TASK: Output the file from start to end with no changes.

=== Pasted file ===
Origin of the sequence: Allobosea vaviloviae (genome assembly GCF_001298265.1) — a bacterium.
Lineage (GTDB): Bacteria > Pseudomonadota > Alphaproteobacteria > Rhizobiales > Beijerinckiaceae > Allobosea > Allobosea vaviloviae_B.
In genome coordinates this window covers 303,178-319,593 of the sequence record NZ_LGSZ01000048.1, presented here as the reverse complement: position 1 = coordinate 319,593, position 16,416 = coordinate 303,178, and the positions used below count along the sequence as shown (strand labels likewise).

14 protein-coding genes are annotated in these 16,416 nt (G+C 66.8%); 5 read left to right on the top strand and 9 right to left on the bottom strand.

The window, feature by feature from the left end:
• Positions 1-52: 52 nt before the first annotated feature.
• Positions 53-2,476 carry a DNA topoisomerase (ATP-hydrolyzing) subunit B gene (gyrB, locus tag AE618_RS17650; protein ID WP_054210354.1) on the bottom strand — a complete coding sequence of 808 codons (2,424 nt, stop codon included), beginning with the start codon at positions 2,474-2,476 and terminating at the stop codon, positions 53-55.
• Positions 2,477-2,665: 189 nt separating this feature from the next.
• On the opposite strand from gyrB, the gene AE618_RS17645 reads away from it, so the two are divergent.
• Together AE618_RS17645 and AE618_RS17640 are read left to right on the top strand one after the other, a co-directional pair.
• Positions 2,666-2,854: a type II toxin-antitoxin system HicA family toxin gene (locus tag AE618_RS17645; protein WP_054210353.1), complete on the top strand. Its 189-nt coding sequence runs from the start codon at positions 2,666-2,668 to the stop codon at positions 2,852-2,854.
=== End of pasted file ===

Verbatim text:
Origin of the sequence: Allobosea vaviloviae (genome assembly GCF_001298265.1) — a bacterium.
Lineage (GTDB): Bacteria > Pseudomonadota > Alphaproteobacteria > Rhizobiales > Beijerinckiaceae > Allobosea > Allobosea vaviloviae_B.
In genome coordinates this window covers 303,178-319,593 of the sequence record NZ_LGSZ01000048.1, presented here as the reverse complement: position 1 = coordinate 319,593, position 16,416 = coordinate 303,178, and the positions used below count along the sequence as shown (strand labels likewise).

14 protein-coding genes are annotated in these 16,416 nt (G+C 66.8%); 5 read left to right on the top strand and 9 right to left on the bottom strand.

The window, feature by feature from the left end:
• Positions 1-52: 52 nt before the first annotated feature.
• Positions 53-2,476 carry a DNA topoisomerase (ATP-hydrolyzing) subunit B gene (gyrB, locus tag AE618_RS17650; protein ID WP_054210354.1) on the bottom strand — a complete coding sequence of 808 codons (2,424 nt, stop codon included), beginning with the start codon at positions 2,474-2,476 and terminating at the stop codon, positions 53-55.
• Positions 2,477-2,665: 189 nt separating this feature from the next.
• On the opposite strand from gyrB, the gene AE618_RS17645 reads away from it, so the two are divergent.
• Together AE618_RS17645 and AE618_RS17640 are read left to right on the top strand one after the other, a co-directional pair.
• Positions 2,666-2,854: a type II toxin-antitoxin system HicA family toxin gene (locus tag AE618_RS17645; protein WP_054210353.1), complete on the top strand. Its 189-nt coding sequence runs from the start codon at positions 2,666-2,668 to the stop codon at positions 2,852-2,854.